# The degree of the differential equation d^4y/dx^4 + (d^3y/dx^3)^8 + (d^2y/dx^2)^6 + 8y = 5x isa) 1 b) 8 c) 6 d) 4 d^4y/dx^4 + (d^3y/dx^3)^8 + (d^2y/dx^2)^6 + 8y = 5x

lemjay | High School Teacher | (Level 3) Senior Educator

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In differential equation, degree is the exponent of the order of differential equation.

And order of differential equation refers to the highest derivative.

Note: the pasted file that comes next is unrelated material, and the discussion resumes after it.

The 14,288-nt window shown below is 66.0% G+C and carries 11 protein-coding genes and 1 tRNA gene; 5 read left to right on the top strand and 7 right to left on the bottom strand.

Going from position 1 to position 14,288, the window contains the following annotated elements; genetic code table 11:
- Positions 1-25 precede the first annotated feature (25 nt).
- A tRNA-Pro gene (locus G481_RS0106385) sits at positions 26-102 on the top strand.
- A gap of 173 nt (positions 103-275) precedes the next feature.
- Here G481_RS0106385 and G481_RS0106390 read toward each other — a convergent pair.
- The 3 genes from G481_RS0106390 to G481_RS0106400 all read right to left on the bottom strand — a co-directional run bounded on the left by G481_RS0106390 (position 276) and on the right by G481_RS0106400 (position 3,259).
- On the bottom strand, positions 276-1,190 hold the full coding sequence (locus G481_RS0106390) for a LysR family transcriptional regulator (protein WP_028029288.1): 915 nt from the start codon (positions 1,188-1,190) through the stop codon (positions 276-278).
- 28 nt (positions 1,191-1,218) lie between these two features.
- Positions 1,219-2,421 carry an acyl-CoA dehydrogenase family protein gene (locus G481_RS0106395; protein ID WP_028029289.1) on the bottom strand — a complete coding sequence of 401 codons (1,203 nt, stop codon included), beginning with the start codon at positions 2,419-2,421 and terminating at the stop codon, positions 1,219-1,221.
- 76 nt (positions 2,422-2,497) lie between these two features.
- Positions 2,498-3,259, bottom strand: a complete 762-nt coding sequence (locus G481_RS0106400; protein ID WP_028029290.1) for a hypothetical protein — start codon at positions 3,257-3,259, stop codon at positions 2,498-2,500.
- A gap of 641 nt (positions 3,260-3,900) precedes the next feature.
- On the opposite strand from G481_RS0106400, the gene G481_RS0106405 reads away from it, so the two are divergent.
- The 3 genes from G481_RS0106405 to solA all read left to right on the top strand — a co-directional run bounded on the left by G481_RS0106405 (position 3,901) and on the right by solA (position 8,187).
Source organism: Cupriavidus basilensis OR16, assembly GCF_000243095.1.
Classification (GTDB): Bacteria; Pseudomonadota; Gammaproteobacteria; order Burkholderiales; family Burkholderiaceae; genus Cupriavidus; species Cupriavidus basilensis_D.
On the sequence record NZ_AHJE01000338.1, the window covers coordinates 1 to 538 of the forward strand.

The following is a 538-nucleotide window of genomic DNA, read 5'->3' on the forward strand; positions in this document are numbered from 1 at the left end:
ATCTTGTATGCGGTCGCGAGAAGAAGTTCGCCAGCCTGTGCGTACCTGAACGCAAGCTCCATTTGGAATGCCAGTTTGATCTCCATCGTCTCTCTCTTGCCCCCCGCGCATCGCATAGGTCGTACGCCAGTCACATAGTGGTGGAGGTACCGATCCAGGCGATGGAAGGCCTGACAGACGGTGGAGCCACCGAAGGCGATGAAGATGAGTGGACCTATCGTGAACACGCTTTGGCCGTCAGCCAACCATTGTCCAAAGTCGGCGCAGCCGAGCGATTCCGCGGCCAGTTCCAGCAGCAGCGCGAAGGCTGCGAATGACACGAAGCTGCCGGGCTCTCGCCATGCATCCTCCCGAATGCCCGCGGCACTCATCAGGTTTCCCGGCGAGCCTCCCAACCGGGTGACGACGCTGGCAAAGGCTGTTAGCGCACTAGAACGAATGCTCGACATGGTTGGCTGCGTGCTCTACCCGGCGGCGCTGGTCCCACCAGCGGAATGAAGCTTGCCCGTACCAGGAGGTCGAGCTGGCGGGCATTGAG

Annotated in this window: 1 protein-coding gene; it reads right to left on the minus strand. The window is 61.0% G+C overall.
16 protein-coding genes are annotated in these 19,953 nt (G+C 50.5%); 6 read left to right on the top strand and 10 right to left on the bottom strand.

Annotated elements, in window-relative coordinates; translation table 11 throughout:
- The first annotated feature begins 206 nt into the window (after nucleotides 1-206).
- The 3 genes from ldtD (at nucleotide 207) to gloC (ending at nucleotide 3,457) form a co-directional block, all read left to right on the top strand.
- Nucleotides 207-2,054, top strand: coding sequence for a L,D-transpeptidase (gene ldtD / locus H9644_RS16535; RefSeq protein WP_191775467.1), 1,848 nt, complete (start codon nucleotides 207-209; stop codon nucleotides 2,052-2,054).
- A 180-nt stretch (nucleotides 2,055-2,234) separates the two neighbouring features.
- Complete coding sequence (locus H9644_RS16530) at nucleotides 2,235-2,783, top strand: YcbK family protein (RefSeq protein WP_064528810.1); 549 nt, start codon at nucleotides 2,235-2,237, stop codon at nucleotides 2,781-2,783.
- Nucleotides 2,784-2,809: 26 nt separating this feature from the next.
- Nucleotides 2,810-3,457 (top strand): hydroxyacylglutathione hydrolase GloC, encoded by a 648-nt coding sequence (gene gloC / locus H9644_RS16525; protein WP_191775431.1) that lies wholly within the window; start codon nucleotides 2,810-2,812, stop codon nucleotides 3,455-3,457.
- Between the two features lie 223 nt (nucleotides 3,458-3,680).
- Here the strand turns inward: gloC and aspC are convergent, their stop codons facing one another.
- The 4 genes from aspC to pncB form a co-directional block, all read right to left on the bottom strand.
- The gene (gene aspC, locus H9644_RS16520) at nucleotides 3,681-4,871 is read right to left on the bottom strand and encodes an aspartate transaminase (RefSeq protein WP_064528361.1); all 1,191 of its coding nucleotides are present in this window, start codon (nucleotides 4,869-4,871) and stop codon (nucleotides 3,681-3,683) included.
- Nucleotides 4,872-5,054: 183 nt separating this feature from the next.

For example:

`((d^2y)/(dx^2))^4 - (dy)/(dx) = 0`

>The equation is of order 2 or second order, since `(d^2y)/(dx^2)` is the highest derivative.

> Since the highest derivative is raised to a power of 4 `(((d^2y)/(dx^2))^4)` ,the degree of the differential equation is 4.

As for the problem above, we may re-write it as:

`((d^4y)/(dx^4))^1+((d^3y)/(dx^3))^8 +((d^2y)/(dx^2))^6+8y=5x`

since` (d^4y)/(dx^4)` is the same as `((d^4y)/(dx^4))^1` .

The highest derivative present in the equation is `(d^4y)/(dx^4)` and it is raised to a power of 1.

Hence, the degree of the given differential equation is 1 .